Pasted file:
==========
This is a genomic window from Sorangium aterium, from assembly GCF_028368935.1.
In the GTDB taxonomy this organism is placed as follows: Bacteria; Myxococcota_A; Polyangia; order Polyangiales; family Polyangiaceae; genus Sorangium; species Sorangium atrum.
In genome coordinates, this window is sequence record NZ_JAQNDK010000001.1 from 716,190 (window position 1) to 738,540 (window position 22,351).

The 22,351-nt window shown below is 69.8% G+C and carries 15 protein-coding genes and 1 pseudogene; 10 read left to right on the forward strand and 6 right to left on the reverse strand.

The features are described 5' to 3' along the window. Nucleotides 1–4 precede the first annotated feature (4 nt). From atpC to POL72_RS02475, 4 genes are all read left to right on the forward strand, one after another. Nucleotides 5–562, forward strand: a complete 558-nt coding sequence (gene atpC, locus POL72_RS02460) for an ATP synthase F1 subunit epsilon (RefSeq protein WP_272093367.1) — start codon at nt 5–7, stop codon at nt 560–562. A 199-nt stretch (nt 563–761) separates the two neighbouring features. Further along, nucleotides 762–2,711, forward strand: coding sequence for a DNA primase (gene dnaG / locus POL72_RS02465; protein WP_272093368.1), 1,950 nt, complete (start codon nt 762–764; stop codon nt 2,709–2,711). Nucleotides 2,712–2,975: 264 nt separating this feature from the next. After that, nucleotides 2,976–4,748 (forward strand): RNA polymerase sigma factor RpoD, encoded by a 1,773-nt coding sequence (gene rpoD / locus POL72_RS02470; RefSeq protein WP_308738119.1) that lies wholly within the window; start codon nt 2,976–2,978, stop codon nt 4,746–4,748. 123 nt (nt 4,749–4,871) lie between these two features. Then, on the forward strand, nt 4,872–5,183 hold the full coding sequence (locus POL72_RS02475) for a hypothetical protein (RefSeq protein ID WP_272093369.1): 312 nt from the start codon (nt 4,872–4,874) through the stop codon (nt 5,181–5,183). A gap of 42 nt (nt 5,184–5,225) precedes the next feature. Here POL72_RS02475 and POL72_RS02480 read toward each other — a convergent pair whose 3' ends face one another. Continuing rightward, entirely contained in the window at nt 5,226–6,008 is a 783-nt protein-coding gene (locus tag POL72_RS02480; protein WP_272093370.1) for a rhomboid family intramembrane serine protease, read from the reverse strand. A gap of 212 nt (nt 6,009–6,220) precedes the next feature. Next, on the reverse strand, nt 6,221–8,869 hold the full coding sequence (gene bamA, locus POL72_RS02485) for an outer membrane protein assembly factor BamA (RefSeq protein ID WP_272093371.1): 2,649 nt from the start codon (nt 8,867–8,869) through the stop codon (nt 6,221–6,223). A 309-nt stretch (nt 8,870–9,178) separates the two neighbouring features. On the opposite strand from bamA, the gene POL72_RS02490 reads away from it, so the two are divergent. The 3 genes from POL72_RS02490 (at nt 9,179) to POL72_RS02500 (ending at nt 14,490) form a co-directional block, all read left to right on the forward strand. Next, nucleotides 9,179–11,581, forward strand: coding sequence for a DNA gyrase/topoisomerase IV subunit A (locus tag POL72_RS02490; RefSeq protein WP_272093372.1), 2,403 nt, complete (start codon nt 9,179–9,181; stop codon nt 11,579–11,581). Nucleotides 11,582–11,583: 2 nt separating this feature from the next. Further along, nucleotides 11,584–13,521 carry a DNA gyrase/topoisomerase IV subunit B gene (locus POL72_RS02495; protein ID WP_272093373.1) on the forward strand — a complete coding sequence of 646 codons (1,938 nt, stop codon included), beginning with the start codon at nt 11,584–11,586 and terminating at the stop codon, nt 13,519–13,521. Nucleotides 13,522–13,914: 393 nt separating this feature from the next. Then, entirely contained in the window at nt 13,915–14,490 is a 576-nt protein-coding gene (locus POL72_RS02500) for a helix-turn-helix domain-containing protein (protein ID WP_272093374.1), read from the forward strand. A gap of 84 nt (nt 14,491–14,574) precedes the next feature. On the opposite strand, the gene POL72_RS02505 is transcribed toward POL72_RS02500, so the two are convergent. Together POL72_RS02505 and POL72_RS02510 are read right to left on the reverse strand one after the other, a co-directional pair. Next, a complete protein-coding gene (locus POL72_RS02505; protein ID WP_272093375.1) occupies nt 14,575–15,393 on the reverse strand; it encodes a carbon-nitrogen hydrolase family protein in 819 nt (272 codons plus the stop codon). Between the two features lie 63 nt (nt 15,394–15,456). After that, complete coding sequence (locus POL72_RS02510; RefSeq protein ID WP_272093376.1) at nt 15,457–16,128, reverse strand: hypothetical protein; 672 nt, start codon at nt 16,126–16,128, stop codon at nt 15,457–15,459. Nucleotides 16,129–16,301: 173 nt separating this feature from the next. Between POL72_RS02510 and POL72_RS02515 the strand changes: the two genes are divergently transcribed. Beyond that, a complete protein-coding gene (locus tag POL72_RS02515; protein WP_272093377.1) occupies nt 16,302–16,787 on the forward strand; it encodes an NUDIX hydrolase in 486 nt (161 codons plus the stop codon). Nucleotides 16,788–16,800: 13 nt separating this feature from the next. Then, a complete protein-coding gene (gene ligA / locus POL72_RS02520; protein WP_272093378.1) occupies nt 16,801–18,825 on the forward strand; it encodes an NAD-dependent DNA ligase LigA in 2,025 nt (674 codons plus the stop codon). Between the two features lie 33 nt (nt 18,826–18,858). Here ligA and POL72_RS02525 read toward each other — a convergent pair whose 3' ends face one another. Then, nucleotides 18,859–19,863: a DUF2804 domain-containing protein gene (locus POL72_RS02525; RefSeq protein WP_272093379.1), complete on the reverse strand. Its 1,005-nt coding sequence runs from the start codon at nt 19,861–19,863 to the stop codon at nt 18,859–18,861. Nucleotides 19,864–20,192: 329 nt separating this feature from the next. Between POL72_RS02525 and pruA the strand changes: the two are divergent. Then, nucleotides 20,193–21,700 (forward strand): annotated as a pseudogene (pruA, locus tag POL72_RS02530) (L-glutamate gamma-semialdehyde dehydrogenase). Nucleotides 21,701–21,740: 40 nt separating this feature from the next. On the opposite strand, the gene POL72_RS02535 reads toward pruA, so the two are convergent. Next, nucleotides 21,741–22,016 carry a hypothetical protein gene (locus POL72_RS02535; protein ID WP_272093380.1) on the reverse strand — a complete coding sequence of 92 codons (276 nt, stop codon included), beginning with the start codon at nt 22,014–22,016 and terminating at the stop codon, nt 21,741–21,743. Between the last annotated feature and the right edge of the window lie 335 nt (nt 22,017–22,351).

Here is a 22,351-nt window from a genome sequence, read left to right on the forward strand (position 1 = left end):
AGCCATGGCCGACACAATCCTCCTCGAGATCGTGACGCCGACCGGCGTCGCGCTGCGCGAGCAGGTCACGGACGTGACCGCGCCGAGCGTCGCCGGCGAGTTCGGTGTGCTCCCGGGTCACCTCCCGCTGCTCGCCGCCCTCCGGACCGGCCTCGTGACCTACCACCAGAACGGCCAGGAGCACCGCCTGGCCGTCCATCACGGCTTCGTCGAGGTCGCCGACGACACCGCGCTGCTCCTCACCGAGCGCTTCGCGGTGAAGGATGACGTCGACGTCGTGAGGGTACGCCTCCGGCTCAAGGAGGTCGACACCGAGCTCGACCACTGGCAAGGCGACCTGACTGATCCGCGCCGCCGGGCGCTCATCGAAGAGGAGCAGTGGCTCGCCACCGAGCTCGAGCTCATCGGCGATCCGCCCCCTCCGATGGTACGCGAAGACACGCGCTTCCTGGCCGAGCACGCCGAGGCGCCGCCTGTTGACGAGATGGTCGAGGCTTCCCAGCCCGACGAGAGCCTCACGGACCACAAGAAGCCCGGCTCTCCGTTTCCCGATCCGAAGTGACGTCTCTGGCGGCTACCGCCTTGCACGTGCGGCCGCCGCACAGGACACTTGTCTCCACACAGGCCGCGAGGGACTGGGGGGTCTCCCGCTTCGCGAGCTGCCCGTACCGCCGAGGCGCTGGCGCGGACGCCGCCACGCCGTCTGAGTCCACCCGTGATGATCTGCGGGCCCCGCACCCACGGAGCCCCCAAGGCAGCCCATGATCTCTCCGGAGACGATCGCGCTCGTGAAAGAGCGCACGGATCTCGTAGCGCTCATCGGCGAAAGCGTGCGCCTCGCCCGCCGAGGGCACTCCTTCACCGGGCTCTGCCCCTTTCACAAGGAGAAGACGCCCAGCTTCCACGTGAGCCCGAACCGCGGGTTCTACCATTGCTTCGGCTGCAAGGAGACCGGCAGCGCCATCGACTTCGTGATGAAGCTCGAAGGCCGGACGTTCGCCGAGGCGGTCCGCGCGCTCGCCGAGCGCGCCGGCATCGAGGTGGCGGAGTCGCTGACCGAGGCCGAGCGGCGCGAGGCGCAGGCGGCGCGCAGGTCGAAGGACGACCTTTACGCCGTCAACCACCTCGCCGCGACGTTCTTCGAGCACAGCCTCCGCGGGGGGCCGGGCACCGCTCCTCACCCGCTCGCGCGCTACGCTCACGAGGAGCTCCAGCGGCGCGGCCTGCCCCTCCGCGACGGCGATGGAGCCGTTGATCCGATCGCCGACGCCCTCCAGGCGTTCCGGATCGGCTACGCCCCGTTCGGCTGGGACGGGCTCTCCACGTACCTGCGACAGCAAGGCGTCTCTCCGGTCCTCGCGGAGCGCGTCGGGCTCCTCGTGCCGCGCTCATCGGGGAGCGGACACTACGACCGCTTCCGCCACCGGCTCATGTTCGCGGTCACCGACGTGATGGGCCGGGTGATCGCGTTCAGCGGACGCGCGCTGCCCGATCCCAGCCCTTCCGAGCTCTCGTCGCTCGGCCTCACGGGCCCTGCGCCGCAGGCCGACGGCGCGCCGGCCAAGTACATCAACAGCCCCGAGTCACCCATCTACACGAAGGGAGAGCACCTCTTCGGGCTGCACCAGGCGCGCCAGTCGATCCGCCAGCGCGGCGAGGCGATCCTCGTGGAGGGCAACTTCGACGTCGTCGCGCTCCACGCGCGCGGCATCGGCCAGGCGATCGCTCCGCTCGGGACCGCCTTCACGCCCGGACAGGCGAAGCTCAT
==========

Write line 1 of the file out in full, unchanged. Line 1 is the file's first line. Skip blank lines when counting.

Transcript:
This is a genomic window from Sorangium aterium, from assembly GCF_028368935.1.